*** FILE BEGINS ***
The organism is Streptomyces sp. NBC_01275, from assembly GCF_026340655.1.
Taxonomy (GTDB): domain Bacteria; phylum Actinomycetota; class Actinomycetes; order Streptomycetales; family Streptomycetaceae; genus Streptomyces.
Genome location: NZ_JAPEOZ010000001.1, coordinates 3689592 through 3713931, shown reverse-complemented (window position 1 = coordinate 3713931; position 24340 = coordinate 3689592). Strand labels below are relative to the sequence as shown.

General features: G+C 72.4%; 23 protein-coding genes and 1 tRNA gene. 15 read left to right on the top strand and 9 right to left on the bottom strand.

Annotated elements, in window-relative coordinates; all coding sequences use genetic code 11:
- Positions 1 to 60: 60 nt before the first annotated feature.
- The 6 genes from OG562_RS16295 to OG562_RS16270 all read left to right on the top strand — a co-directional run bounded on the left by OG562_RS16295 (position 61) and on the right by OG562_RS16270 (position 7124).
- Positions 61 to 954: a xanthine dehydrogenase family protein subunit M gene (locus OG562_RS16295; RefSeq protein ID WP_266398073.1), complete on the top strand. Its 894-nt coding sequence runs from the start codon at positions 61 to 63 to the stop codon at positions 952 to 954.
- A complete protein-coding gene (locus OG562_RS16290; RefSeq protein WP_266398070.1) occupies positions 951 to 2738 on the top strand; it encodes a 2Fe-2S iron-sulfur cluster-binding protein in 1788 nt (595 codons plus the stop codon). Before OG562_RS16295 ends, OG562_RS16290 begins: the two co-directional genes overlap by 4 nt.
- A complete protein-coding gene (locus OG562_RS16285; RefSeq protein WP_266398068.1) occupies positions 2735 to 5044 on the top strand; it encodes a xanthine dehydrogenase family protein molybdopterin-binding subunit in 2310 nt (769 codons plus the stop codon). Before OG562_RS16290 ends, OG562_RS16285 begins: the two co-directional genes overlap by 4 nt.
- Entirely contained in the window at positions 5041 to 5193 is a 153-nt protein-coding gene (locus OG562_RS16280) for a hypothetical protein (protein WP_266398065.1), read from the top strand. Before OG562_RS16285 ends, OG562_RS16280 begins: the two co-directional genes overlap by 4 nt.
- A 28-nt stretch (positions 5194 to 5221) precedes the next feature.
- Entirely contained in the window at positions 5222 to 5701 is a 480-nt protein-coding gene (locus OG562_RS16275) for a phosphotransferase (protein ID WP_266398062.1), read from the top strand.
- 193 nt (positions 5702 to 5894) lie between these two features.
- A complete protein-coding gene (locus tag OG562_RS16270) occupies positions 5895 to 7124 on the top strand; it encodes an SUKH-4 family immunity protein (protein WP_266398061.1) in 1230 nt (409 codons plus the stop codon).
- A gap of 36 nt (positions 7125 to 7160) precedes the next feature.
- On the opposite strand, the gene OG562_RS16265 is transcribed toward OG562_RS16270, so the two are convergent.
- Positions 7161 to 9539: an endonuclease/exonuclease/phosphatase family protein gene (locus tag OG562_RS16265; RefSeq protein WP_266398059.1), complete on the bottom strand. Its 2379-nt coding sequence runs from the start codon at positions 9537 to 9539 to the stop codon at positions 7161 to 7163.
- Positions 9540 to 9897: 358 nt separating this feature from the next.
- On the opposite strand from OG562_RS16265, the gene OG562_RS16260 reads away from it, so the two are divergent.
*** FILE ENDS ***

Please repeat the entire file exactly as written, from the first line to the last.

The organism is Streptomyces sp. NBC_01275, from assembly GCF_026340655.1.
Taxonomy (GTDB): domain Bacteria; phylum Actinomycetota; class Actinomycetes; order Streptomycetales; family Streptomycetaceae; genus Streptomyces.
Genome location: NZ_JAPEOZ010000001.1, coordinates 3689592 through 3713931, shown reverse-complemented (window position 1 = coordinate 3713931; position 24340 = coordinate 3689592). Strand labels below are relative to the sequence as shown.

General features: G+C 72.4%; 23 protein-coding genes and 1 tRNA gene. 15 read left to right on the top strand and 9 right to left on the bottom strand.

Annotated elements, in window-relative coordinates; all coding sequences use genetic code 11:
- Positions 1 to 60: 60 nt before the first annotated feature.
- The 6 genes from OG562_RS16295 to OG562_RS16270 all read left to right on the top strand — a co-directional run bounded on the left by OG562_RS16295 (position 61) and on the right by OG562_RS16270 (position 7124).
- Positions 61 to 954: a xanthine dehydrogenase family protein subunit M gene (locus OG562_RS16295; RefSeq protein ID WP_266398073.1), complete on the top strand. Its 894-nt coding sequence runs from the start codon at positions 61 to 63 to the stop codon at positions 952 to 954.
- A complete protein-coding gene (locus OG562_RS16290; RefSeq protein WP_266398070.1) occupies positions 951 to 2738 on the top strand; it encodes a 2Fe-2S iron-sulfur cluster-binding protein in 1788 nt (595 codons plus the stop codon). Before OG562_RS16295 ends, OG562_RS16290 begins: the two co-directional genes overlap by 4 nt.
- A complete protein-coding gene (locus OG562_RS16285; RefSeq protein WP_266398068.1) occupies positions 2735 to 5044 on the top strand; it encodes a xanthine dehydrogenase family protein molybdopterin-binding subunit in 2310 nt (769 codons plus the stop codon). Before OG562_RS16290 ends, OG562_RS16285 begins: the two co-directional genes overlap by 4 nt.
- Entirely contained in the window at positions 5041 to 5193 is a 153-nt protein-coding gene (locus OG562_RS16280) for a hypothetical protein (protein WP_266398065.1), read from the top strand. Before OG562_RS16285 ends, OG562_RS16280 begins: the two co-directional genes overlap by 4 nt.
- A 28-nt stretch (positions 5194 to 5221) precedes the next feature.
- Entirely contained in the window at positions 5222 to 5701 is a 480-nt protein-coding gene (locus OG562_RS16275) for a phosphotransferase (protein ID WP_266398062.1), read from the top strand.
- 193 nt (positions 5702 to 5894) lie between these two features.
- A complete protein-coding gene (locus tag OG562_RS16270) occupies positions 5895 to 7124 on the top strand; it encodes an SUKH-4 family immunity protein (protein WP_266398061.1) in 1230 nt (409 codons plus the stop codon).
- A gap of 36 nt (positions 7125 to 7160) precedes the next feature.
- On the opposite strand, the gene OG562_RS16265 is transcribed toward OG562_RS16270, so the two are convergent.
- Positions 7161 to 9539: an endonuclease/exonuclease/phosphatase family protein gene (locus tag OG562_RS16265; RefSeq protein WP_266398059.1), complete on the bottom strand. Its 2379-nt coding sequence runs from the start codon at positions 9537 to 9539 to the stop codon at positions 7161 to 7163.
- Positions 9540 to 9897: 358 nt separating this feature from the next.
- On the opposite strand from OG562_RS16265, the gene OG562_RS16260 reads away from it, so the two are divergent.